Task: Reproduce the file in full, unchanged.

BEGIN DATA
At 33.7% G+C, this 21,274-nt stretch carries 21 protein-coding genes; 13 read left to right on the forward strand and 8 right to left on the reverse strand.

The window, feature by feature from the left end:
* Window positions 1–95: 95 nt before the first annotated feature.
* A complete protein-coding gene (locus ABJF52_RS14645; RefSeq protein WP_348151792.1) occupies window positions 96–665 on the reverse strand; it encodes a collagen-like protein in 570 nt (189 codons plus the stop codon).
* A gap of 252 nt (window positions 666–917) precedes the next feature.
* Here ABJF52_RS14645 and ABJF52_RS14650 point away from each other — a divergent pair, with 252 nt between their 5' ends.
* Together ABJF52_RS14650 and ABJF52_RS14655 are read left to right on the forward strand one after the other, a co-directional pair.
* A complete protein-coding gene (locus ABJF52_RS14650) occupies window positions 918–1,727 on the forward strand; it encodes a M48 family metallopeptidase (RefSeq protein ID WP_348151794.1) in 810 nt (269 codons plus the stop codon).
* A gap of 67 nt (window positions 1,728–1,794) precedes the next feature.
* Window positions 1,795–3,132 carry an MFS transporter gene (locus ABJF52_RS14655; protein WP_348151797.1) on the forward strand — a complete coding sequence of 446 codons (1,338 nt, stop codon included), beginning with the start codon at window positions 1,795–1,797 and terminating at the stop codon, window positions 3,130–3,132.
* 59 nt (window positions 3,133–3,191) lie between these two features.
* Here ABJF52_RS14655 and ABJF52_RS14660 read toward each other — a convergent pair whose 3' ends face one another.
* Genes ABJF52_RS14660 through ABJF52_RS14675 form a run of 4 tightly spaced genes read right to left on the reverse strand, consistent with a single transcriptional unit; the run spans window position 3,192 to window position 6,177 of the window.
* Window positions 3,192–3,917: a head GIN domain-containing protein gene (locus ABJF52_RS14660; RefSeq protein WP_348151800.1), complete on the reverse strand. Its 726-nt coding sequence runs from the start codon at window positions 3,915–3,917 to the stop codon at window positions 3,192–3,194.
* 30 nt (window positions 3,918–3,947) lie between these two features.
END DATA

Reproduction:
At 33.7% G+C, this 21,274-nt stretch carries 21 protein-coding genes; 13 read left to right on the forward strand and 8 right to left on the reverse strand.

The window, feature by feature from the left end:
* Window positions 1–95: 95 nt before the first annotated feature.
* A complete protein-coding gene (locus ABJF52_RS14645; RefSeq protein WP_348151792.1) occupies window positions 96–665 on the reverse strand; it encodes a collagen-like protein in 570 nt (189 codons plus the stop codon).
* A gap of 252 nt (window positions 666–917) precedes the next feature.
* Here ABJF52_RS14645 and ABJF52_RS14650 point away from each other — a divergent pair, with 252 nt between their 5' ends.
* Together ABJF52_RS14650 and ABJF52_RS14655 are read left to right on the forward strand one after the other, a co-directional pair.
* A complete protein-coding gene (locus ABJF52_RS14650) occupies window positions 918–1,727 on the forward strand; it encodes a M48 family metallopeptidase (RefSeq protein ID WP_348151794.1) in 810 nt (269 codons plus the stop codon).
* A gap of 67 nt (window positions 1,728–1,794) precedes the next feature.
* Window positions 1,795–3,132 carry an MFS transporter gene (locus ABJF52_RS14655; protein WP_348151797.1) on the forward strand — a complete coding sequence of 446 codons (1,338 nt, stop codon included), beginning with the start codon at window positions 1,795–1,797 and terminating at the stop codon, window positions 3,130–3,132.
* 59 nt (window positions 3,133–3,191) lie between these two features.
* Here ABJF52_RS14655 and ABJF52_RS14660 read toward each other — a convergent pair whose 3' ends face one another.
* Genes ABJF52_RS14660 through ABJF52_RS14675 form a run of 4 tightly spaced genes read right to left on the reverse strand, consistent with a single transcriptional unit; the run spans window position 3,192 to window position 6,177 of the window.
* Window positions 3,192–3,917: a head GIN domain-containing protein gene (locus ABJF52_RS14660; RefSeq protein WP_348151800.1), complete on the reverse strand. Its 726-nt coding sequence runs from the start codon at window positions 3,915–3,917 to the stop codon at window positions 3,192–3,194.
* 30 nt (window positions 3,918–3,947) lie between these two features.